Ultrafiltration is ideal for removing biological contaminants from water, which are responsible for most water-related diseases, explains Malone. Only a small number of sicknesses are derived from ingesting toxic chemicals in water, like arsenic, mercury or lead. Healing Waters tests for chemical contaminants at the site of each project, but finds them at only five to 10 percent of its sites. When the team does encounter them, they install additional treatment steps to remove the harmful chemicals. In rare cases, more complex and expensive technology, like reverse osmosis, is required.
“Reverse osmosis is more of a ‘one-size- fits-all’ solution and is great for creating a consistent product,” Malone explains. Take saltiness, for example. “Anything where the salt concentration is more than 1,000 parts per million (ppm) will start to have a bad effect on taste, and anything above 2,000 to 3,000 ppm is when RO is the better technology choice,” he says.
There are several drawbacks to reverse osmosis, however. For one, the upfront costs and ongoing maintenance of an RO purification system are much higher than ultrafiltration, which is an important consideration in charity work. The units Healing Waters installed in the Dominican Republic cost approximately $9,000, with annual maintenance costs of about $1,800. A similarly sized RO unit would have run close to $15,000 and annual upkeep would have been up to 2.5-times more costly. RO systems also waste much more of the original water source than ultrafiltration systems (50 to 60 percent versus five to 10 percent), and they use about 10 times the amount of energy.
Ultrafiltration is a simpler technology, but certainly not less safe; it is a tried and tested process that is very cost-competitive for Healing Waters, Malone says. “We like it because it is really reliable, whereas with other filtration systems, you might easily end up with contaminated water if an operator makes a mistake.”
One ultrafiltration filter can clean enough drinking water to serve 500 people daily.
Malone says that local operators can easily be trained in how to clean ultrafiltration units and “backwash” the filter membranes, which ensures that they continue filtering water at their optimal capacity. In all, this takes 10 to 20 minutes each day. If the filters are not maintained properly, the only consequence is a slower output, not unsafe water.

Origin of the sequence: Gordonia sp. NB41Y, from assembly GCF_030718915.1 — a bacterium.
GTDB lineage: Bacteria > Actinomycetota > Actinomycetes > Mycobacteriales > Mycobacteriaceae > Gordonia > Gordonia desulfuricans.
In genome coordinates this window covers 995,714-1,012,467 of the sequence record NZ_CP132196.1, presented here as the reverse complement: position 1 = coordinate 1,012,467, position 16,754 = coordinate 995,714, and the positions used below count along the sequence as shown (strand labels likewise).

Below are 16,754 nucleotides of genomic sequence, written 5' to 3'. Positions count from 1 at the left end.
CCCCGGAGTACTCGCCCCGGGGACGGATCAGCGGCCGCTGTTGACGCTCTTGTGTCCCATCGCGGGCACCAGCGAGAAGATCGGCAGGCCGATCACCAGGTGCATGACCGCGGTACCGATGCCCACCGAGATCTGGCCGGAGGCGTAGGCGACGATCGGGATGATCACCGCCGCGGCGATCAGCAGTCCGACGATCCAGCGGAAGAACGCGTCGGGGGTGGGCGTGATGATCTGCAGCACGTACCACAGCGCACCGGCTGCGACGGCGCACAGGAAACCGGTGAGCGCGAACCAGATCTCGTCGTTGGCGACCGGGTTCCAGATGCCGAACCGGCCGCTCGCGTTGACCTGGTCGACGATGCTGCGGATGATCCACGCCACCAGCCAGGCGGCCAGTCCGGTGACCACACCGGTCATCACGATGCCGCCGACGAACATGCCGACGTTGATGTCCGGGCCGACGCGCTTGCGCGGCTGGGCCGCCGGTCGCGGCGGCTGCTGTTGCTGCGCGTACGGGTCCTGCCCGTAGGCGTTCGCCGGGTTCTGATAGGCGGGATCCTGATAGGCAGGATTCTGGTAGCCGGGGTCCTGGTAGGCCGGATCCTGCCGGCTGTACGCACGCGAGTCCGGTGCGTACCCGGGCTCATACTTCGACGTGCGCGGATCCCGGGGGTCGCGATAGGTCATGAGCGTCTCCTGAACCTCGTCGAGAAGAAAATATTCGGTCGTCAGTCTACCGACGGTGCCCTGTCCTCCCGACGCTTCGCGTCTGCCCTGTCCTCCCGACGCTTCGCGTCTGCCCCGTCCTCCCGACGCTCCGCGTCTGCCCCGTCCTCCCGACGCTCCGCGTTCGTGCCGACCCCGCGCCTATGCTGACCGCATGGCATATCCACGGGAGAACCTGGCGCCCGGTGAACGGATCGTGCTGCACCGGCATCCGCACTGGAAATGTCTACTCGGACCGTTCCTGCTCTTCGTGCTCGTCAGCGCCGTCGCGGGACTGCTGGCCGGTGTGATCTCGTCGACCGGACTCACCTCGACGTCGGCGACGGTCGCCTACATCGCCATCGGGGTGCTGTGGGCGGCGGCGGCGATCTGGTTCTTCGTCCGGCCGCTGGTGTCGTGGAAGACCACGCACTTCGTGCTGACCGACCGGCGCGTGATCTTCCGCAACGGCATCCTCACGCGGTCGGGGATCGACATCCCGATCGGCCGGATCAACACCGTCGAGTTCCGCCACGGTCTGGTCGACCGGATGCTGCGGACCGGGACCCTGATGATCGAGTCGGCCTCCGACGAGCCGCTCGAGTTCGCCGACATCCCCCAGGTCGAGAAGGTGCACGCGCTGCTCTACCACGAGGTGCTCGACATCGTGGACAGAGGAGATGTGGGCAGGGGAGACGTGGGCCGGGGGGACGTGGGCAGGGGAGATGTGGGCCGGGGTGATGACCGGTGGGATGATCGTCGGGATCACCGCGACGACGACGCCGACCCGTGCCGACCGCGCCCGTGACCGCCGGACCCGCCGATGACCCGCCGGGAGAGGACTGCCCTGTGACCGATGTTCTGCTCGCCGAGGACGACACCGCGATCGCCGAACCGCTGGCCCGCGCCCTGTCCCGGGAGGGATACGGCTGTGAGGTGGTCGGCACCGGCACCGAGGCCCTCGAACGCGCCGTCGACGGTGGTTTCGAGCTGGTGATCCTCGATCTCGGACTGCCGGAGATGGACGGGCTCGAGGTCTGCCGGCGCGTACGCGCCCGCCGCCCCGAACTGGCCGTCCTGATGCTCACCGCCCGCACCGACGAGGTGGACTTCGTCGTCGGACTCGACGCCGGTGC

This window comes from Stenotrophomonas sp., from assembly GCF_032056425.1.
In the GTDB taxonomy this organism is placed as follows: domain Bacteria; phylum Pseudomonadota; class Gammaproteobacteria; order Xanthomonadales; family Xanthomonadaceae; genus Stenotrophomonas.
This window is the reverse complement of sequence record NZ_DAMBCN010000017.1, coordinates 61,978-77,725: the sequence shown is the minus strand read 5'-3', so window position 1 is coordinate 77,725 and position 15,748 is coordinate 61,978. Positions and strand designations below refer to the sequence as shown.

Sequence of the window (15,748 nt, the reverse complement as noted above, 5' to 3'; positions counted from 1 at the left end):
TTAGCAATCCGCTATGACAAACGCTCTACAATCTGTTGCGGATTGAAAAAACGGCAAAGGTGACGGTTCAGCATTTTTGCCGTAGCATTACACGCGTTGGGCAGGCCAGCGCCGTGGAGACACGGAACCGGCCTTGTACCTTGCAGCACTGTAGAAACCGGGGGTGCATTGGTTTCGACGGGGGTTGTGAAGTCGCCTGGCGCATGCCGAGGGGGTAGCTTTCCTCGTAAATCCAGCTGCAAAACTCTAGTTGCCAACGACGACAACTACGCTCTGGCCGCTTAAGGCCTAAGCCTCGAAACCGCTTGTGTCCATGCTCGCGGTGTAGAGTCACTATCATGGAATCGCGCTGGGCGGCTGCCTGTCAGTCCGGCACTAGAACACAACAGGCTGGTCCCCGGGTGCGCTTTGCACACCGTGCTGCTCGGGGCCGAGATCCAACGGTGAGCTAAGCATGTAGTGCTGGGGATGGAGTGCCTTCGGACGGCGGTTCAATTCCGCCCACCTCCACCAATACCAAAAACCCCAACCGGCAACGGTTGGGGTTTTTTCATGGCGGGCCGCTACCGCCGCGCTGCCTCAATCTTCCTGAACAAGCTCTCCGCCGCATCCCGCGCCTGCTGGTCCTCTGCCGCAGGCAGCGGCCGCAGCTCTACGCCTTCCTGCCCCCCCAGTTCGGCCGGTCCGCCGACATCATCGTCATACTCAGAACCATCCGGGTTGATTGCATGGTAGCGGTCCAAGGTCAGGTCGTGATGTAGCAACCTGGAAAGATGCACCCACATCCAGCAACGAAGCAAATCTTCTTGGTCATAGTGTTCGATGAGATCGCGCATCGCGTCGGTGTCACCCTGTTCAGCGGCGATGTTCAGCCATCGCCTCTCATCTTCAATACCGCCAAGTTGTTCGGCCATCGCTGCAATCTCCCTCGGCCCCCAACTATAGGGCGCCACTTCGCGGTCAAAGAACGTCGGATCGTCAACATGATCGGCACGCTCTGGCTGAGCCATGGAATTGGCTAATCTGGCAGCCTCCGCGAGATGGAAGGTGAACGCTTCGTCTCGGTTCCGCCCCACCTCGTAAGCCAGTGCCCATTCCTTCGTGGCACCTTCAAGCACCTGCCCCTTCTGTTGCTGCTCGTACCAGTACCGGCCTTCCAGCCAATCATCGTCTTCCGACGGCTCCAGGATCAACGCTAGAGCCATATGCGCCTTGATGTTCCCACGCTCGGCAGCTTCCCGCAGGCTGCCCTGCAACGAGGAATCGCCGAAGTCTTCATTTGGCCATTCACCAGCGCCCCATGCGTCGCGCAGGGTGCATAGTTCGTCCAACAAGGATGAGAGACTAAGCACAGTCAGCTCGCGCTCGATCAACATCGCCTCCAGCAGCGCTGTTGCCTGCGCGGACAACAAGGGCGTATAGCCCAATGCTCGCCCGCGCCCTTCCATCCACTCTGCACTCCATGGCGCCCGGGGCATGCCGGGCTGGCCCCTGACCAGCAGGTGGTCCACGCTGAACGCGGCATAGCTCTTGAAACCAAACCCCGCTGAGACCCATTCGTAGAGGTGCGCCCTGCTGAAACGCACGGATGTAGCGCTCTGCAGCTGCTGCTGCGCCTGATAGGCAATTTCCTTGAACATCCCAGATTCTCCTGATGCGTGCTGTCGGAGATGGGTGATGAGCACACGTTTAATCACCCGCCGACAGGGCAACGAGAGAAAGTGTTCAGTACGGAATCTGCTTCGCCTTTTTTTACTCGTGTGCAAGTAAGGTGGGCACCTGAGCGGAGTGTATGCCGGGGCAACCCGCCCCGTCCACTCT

By contrast, RO systems require anywhere between two and four hours of maintenance daily to ensure the systems’ numerous filters are properly cleaned and performing as intended. Generally, this has to be done by a professional, because the risk of ruining the filters and ending up with contaminated water is high, says Malone.
For Healing Waters, the benefits of making its own equipment were immediately evident when it launched the PowerPure in 2011. The unit performed with good results, and the charity was able to reduce its per-project costs significantly. Some of the systems’ features still had to be sourced by outside providers—namely, the ultrafiltration membranes, which cost about $300 each. But that is a pretty small expense relative to what an RO system would require, Malone says.
The one major limitation was that the unit required a constant supply of electricity. “The PowerPure has a pump that needs to be plugged into a 120- or 240-volt power supply, which definitely limits the places where you can use it,” Malone explains—meaning that the unit is well-suited for areas with fairly reliable power.
![Cost of ownership for ultrafiltration v. reverse osmosis technology](/content/images/2016/04/Screen-Shot-2016-03-31-at-5-21-44-AM.png)But Healing Waters wanted to focus more on remote communities, where there was a higher need for clean water solutions and fewer organizations doing the work. Since power is less reliable in these areas, the organization set to work redesigning its system. In 2012, it had developed a new model called the GravityPure.
GravityPure uses the same ultrafiltration process, but as the name suggests, it relies on gravity rather than electricity to pull water from its source through the filter. In order to work, the water source must be elevated at least seven feet above the system—a tank mounted on a roof, for example—in order to produce enough pressure to force the water through the system’s filters.
Developing a gravity-based unit forced the Healing Waters team to add a number of flexible design features. For example, the engineers knew it would be impossible to predict the amount of pressure and flow rate for any given site, so they made the system easily scalable.
“The unit’s capacity is dependent on the surface area of the filter and the incoming water pressure,” explains Malone. Healing Waters’ 12-lb (5.4-kg) filters have about six square meters of surface area, which can produce enough drinking water for about 500 people each day. “Because you have such a large surface area, you can get a pretty high flow rate, even in a low pressure gravity flow situation,” he adds.
In very low-pressure circumstances, one filter in a GravityPure might only produce two liters of clean water per minute. But the system can be built with up to four filters to accommodate the amount of water a com- munity needs. Each filter can clean anywhere between one and 10 million liters of water (depending on the quality) before it needs to be replaced.
As an added measure, Healing Waters also designed a large storage tank to hold clean water until it is needed. This feature allows the system to run continuously. Any GravityPure that is meant to serve more than 100 people automatically includes a tank.